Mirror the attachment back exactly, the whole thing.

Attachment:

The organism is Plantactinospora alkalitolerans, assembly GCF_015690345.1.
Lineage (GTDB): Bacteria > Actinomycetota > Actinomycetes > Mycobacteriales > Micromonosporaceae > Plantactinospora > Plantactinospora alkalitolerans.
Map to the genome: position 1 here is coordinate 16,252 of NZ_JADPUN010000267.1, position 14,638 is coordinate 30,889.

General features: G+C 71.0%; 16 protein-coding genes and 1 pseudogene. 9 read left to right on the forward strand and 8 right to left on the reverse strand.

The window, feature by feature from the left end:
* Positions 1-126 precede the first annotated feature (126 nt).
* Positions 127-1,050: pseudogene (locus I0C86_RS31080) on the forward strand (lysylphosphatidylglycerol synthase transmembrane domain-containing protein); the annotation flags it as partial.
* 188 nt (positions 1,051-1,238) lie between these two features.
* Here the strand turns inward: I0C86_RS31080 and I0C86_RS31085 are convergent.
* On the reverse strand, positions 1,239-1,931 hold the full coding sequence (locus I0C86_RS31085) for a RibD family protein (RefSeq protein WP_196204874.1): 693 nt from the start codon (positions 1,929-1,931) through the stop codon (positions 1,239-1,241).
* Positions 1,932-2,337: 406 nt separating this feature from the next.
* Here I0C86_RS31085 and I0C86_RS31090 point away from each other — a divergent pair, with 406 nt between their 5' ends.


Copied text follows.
The organism is Plantactinospora alkalitolerans, assembly GCF_015690345.1.
Lineage (GTDB): Bacteria > Actinomycetota > Actinomycetes > Mycobacteriales > Micromonosporaceae > Plantactinospora > Plantactinospora alkalitolerans.
Map to the genome: position 1 here is coordinate 16,252 of NZ_JADPUN010000267.1, position 14,638 is coordinate 30,889.

General features: G+C 71.0%; 16 protein-coding genes and 1 pseudogene. 9 read left to right on the forward strand and 8 right to left on the reverse strand.

The window, feature by feature from the left end:
* Positions 1-126 precede the first annotated feature (126 nt).
* Positions 127-1,050: pseudogene (locus I0C86_RS31080) on the forward strand (lysylphosphatidylglycerol synthase transmembrane domain-containing protein); the annotation flags it as partial.
* 188 nt (positions 1,051-1,238) lie between these two features.
* Here the strand turns inward: I0C86_RS31080 and I0C86_RS31085 are convergent.
* On the reverse strand, positions 1,239-1,931 hold the full coding sequence (locus I0C86_RS31085) for a RibD family protein (RefSeq protein WP_196204874.1): 693 nt from the start codon (positions 1,929-1,931) through the stop codon (positions 1,239-1,241).
* Positions 1,932-2,337: 406 nt separating this feature from the next.
* Here I0C86_RS31085 and I0C86_RS31090 point away from each other — a divergent pair, with 406 nt between their 5' ends.